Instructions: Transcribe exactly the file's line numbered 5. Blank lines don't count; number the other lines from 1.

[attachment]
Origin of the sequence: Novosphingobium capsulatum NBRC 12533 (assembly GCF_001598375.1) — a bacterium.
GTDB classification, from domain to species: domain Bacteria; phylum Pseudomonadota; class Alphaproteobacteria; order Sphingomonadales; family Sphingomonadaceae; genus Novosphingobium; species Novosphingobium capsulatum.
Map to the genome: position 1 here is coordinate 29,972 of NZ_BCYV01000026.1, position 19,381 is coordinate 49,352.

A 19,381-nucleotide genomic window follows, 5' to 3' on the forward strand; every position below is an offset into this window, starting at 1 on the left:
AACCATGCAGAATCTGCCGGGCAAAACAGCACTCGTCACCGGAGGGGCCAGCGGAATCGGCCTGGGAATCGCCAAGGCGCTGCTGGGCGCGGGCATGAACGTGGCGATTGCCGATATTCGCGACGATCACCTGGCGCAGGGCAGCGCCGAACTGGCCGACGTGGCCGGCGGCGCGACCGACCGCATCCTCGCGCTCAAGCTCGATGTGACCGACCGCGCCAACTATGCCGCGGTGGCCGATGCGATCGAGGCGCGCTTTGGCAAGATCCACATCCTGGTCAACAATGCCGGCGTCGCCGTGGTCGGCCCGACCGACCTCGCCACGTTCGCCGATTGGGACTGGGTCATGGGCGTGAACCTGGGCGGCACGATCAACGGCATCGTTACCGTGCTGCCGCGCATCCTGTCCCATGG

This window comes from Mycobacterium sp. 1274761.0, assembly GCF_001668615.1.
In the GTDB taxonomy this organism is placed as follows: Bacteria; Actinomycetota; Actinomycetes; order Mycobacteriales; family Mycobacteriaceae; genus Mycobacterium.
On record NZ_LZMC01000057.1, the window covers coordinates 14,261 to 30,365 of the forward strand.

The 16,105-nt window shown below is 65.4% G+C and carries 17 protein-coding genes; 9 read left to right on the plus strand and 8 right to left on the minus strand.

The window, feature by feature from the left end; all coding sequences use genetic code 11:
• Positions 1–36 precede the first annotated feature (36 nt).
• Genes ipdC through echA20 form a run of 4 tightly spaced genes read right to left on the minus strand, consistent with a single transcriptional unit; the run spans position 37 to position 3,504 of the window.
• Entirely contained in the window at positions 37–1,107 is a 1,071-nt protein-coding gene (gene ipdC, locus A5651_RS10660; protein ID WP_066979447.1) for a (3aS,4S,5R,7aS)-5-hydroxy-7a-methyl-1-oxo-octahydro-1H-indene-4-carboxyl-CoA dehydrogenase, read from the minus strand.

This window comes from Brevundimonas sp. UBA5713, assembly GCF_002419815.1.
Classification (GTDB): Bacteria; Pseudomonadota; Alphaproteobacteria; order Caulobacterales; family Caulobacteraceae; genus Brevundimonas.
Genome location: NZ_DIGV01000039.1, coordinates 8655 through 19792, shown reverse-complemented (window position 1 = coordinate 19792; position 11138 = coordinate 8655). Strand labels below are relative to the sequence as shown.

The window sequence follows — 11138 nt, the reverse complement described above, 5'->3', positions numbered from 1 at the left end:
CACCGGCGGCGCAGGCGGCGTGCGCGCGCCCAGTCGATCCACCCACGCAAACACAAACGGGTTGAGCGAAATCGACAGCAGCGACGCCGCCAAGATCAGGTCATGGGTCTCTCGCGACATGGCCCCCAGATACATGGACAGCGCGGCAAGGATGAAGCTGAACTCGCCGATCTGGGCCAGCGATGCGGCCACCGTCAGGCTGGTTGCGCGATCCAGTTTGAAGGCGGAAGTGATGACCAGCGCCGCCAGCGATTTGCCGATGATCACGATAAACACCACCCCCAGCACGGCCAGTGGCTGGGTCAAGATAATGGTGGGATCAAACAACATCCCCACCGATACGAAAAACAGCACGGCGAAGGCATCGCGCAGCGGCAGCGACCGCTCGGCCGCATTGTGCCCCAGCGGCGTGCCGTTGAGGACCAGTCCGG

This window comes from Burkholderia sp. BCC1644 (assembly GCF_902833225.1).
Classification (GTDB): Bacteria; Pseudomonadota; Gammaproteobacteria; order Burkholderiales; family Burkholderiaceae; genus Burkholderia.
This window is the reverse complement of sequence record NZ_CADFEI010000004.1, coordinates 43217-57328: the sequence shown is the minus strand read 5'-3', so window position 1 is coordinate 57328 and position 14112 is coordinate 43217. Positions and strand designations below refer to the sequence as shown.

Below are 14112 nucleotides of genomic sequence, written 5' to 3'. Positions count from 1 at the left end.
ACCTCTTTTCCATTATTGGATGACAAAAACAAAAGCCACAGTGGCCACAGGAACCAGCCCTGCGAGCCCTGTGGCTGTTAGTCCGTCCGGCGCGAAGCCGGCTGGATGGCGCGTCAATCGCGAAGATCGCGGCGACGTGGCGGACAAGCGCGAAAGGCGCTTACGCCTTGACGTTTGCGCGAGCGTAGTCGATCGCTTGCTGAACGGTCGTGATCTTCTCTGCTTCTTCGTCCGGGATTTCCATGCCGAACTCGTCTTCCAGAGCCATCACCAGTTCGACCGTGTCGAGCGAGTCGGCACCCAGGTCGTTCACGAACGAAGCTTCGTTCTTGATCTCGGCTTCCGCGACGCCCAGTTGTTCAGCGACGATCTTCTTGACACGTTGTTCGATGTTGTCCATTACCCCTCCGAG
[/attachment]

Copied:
AACCATGCAGAATCTGCCGGGCAAAACAGCACTCGTCACCGGAGGGGCCAGCGGAATCGGCCTGGGAATCGCCAAGGCGCTGCTGGGCGCGGGCATGAACGTGGCGATTGCCGATATTCGCGACGATCACCTGGCGCAGGGCAGCGCCGAACTGGCCGACGTGGCCGGCGGCGCGACCGACCGCATCCTCGCGCTCAAGCTCGATGTGACCGACCGCGCCAACTATGCCGCGGTGGCCGATGCGATCGAGGCGCGCTTTGGCAAGATCCACATCCTGGTCAACAATGCCGGCGTCGCCGTGGTCGGCCCGACCGACCTCGCCACGTTCGCCGATTGGGACTGGGTCATGGGCGTGAACCTGGGCGGCACGATCAACGGCATCGTTACCGTGCTGCCGCGCATCCTGTCCCATGG